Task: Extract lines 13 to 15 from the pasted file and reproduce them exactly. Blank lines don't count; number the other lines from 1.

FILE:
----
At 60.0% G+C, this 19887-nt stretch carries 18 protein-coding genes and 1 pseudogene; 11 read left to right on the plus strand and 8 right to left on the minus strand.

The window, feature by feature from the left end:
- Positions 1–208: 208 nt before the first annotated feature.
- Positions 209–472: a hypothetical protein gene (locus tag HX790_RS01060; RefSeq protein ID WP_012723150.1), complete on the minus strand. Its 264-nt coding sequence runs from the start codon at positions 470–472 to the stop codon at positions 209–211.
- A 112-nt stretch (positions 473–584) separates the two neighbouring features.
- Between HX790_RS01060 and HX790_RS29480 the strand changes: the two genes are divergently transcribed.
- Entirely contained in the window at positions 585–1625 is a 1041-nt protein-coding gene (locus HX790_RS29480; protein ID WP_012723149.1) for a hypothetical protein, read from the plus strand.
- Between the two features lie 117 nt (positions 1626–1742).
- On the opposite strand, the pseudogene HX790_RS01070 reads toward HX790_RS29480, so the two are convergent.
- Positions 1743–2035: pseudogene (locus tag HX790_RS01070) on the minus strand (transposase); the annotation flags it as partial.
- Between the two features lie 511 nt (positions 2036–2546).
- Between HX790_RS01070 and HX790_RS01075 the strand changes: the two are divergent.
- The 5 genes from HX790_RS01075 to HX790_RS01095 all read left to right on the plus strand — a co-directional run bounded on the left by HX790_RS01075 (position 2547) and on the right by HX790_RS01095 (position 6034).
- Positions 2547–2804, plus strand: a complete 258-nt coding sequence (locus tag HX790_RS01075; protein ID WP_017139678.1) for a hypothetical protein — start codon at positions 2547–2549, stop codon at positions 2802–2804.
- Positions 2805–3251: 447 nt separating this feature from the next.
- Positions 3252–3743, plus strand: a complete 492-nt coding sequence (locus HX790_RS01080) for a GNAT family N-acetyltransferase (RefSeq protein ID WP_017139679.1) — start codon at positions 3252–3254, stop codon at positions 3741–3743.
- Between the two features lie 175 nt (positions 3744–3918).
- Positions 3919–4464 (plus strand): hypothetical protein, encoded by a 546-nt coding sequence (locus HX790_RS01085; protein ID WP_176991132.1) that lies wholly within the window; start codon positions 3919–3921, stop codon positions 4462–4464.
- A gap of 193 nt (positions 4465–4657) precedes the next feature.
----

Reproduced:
- The 5 genes from HX790_RS01075 to HX790_RS01095 all read left to right on the plus strand — a co-directional run bounded on the left by HX790_RS01075 (position 2547) and on the right by HX790_RS01095 (position 6034).
- Positions 2547–2804, plus strand: a complete 258-nt coding sequence (locus tag HX790_RS01075; protein ID WP_017139678.1) for a hypothetical protein — start codon at positions 2547–2549, stop codon at positions 2802–2804.
- Positions 2805–3251: 447 nt separating this feature from the next.